Homer Eon Flint is commonly considered one of the early twentieth century American pioneers in science fiction. His popular science fiction books (like The Devolutionist or The Emancipatrix) have remained as pillars of the speculative fiction genre throughout the ninety plus years since their release. Aside from those successes, Flint was a well-known writer of pulp fiction — some of his stories garnering payments of hundreds of dollars in the booming post World War I economy.
But no matter how you approach Homer Eon Flint, somehow you always end up back with his death.
In 1924, Flint was found dead at the bottom of a canyon, pinned beneath an allegedly stolen taxi with a gun beside him. Because he was a writer whose work was gaining popularity, his death was sensationalized by the media. Some sources averred that he’d participated in a bank robbery. Others that he committed suicide because of his interest in the occult. A convicted gangster who died in prison a few years later testified that Flint had hijacked his car at gunpoint and driven away, presumably to die in an accident later — an accusation that followed Flint’s young family and haunted his descendants. But there’s long been a suspicion that Homer Eon Flint was a victim — in the wrong place at the wrong time and killed as a result — and that opinion has created an aura of mystery around his name as convoluted as the stories he wrote for the pulp magazines that bought them.
Fellow writer Ralph Parker Anderson, when asked if Flint had died a criminal, replied, “I do not accept the common view that he was a robber. If he had committed a crime, it would have been a superbly clever one, not the ordinary thievery.”
Modern writers and scholars tend to agree. This writer who envisaged space travel and genetic testing back when the automobile and movies were still new, would most certainly not have committed — and bungled — a carjacking. So there’s always the feeling that there’s more to the story — and a part of the story that the protagonist did not live to tell.
On January 15, 2012, Musa Publishing, an independent digital press, began to release Flint’s entire collection of works — his published works, his unpublished works and his “lost” works as well. His four well-known works, the Dr. Kinney novels, were reprinted multiple times. The Blind Spot, co-written by author Austin Hall, has been reprinted seven times and remains in print today. But many of the pulp fiction stories exist now only in disintegrating ninety-year-old magazines, while the unpublished stories, which were written on fragile paper or news copy rolls, were stored in an old trunk for decades. Not until Flint’s granddaughter and literary heir, novelist Vella Munn, approached Musa Publishing with the idea of publishing his work did most of these stories get scanned or transcribed for posterity.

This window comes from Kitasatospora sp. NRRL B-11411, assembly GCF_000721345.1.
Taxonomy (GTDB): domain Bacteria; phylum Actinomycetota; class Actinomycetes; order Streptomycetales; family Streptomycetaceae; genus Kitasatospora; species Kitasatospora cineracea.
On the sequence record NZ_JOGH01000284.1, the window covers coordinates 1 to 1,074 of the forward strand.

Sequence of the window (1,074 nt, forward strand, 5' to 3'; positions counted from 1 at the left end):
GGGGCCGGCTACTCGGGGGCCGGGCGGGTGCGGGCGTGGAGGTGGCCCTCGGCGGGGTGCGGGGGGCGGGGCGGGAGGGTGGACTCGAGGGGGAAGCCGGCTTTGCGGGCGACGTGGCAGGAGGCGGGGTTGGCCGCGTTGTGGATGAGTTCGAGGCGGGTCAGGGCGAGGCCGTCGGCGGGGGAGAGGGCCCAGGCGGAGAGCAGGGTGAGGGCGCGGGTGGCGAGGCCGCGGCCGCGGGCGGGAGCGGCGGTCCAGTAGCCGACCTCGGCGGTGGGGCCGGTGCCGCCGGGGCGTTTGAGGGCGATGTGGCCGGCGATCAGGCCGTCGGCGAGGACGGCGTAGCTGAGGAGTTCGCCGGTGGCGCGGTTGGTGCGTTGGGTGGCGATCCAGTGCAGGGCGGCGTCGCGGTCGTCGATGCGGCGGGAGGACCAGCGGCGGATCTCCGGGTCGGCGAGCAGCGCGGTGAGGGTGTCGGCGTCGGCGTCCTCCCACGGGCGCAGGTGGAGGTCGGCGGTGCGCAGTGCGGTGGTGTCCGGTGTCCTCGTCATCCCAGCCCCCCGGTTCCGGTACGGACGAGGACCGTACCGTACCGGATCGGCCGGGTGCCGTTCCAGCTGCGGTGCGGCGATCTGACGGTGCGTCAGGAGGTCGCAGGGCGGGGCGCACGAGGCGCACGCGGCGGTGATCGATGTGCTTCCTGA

Each story, ranging in length from short story to novel, is being released separately, with biographical materials, quotes from the copious correspondence Flint maintained with his wife, Mabel, while working to support them from a different city, photographs, anecdotal material and images of sketches, illustrations and cover art. The manuscripts are being presented exactly as Flint left them, with only minor, annotated notes for archaic spellings.
Musa will publish a new offering from Flint’s collection every two weeks, with releases stretching into the winter of 2013. They are also publishing a definitive biography of Flint’s life, written by Munn. Grandfather Lost is scheduled for release in July.
Flint’s contemporaries as well as modern scholars have lauded the writer’s creativity and brilliance. As Anderson pooh-poohed the idea that Homer Eon Flint was a criminal, he added loftily, “Flint was a man of great intellectual powers.”
Those intellectual powers and the flowing ease of Flint’s prose are now prominently on display once more and through a medium the technology-junkie Flint would undoubtedly have appreciated. This project not only highlights the ease and convenience of digital books, but also emphasizes a use many readers might not consider — the archival benefits of an ebook for work of a like age with Flint’s ensures that stories once lost to readers will now survive for this and future generations.
“There is something so amazing about knowing that Musa found these hidden gems, nearly lost for so many years, and is now able to bring the new works and the old to an entirely new generation,” Elspeth McClanahan, the marketing director for Musa Publishing said. “I am awestruck by the history involved in this venture.”
The first release of approximately thirty from the Flint collection is a short murder mystery entitled The Flying Bloodhound. Enhanced by a biographical preface written by his granddaughter, the story centers around an apparently accidental death in the California mining country — until the Sheriff does some investigating from one of those newfangled aeroplanes and brings a murderer to justice. On January 30, Musa will follow up with The Greater Miracle, where a doctor crushed by personal loss must arrive at a reason to keep on living.